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Title: Some chemical applications of magnetic resonance
Author: Halliday, James D.
Awarding Body: University of Oxford
Current Institution: University of Oxford
Date of Award: 1968
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This thesis describes the construction of a very versatile broadline 10-100MHz frequency swept nuclear magnetic resonance spectrometer equipped with a 50 kilogauss superconducting magnet. Measurements have been made, using this spectrometer, to obtain chemical shifts of the 133Cs ion to high precision and to very low concentrations (.005M) in aqueous and non-aqueous media. Remarkable effects have been observed and a theory is proposed that can predict the ion-ion contribution to the chemical shift in solution. Chapter 1 describes the n.m.r. experiment and discusses factors affecting the signal to noise ratio that are relevant for the construction of the spectrometer. Chapter 2 gives a brief description of the properties of the superconducting materials used to wind the magnet for the spectrometer and describes the construction and handling of the magnet and its related components. Chapter 3 describes experiments made on the superconducting magnet to determine and improve its homogeneity. Chapter 4 gives an account of the construction of the spectrometer and cites examples of its performance. Chapter 5 outlines a theory proposed by Dr. R.R. Sharp of this research group to interpret the cesium chemical shifts observed. Chapters 6 and 7 describe the measurements of cesium chemical shifts in aqueous and non-aqueous media. These shifts are interpreted in terms of the theory proposed in chapter 5. The Appendix contains the raw experimental data obtained for this thesis.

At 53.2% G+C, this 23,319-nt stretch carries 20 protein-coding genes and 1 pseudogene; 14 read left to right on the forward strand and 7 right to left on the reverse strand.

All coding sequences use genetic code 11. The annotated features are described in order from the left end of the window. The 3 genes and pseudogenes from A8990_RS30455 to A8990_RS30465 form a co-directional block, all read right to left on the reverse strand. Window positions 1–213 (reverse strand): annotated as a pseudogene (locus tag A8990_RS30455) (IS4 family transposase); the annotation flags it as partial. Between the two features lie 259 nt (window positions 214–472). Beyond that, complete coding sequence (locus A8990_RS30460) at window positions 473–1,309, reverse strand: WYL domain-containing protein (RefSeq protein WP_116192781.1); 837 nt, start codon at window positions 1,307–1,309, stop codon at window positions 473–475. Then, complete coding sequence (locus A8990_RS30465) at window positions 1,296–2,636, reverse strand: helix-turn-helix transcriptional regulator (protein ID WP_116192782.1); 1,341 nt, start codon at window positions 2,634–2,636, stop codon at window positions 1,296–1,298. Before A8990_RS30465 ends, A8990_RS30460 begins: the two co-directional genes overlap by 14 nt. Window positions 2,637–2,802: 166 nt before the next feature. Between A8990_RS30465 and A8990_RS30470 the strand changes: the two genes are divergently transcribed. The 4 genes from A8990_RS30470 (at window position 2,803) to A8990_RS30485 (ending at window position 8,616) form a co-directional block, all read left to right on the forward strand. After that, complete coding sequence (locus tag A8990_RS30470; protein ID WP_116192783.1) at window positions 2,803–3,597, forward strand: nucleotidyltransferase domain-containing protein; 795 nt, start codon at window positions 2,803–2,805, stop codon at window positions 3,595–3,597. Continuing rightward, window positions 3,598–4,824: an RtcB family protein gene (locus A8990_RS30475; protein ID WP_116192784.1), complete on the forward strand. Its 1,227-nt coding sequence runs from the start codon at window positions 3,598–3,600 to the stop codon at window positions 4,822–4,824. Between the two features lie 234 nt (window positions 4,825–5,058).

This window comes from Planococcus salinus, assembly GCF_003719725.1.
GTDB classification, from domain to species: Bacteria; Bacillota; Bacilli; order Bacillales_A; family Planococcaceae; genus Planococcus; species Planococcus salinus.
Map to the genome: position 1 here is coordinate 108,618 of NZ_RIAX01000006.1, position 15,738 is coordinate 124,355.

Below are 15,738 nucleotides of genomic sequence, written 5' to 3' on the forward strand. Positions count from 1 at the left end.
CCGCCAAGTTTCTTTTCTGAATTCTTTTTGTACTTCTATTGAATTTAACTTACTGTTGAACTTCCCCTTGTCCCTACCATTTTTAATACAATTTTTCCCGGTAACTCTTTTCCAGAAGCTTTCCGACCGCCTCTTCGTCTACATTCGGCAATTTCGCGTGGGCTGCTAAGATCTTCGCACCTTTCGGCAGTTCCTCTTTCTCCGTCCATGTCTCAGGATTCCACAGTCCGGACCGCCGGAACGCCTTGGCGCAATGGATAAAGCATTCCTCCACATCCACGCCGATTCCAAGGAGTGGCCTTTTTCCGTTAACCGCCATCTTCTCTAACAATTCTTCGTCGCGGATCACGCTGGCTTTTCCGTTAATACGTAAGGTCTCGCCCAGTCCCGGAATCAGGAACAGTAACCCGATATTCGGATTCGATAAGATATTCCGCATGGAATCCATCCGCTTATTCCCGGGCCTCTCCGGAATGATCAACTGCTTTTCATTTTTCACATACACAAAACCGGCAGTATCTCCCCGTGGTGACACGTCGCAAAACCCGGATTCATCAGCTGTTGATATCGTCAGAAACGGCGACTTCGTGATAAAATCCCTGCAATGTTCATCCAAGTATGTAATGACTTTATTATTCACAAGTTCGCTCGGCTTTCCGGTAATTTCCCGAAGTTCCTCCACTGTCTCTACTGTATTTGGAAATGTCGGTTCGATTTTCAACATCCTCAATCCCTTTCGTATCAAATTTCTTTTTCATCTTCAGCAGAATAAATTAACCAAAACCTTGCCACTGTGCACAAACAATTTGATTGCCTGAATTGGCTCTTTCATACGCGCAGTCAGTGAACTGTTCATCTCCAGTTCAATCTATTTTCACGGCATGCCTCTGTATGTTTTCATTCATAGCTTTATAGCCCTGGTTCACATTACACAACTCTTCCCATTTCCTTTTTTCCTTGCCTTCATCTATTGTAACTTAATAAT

Supervisor: Not available Sponsor: Not available
Qualification Name: Thesis (Ph.D.) Qualification Level: Doctoral
EThOS ID:  DOI: Not available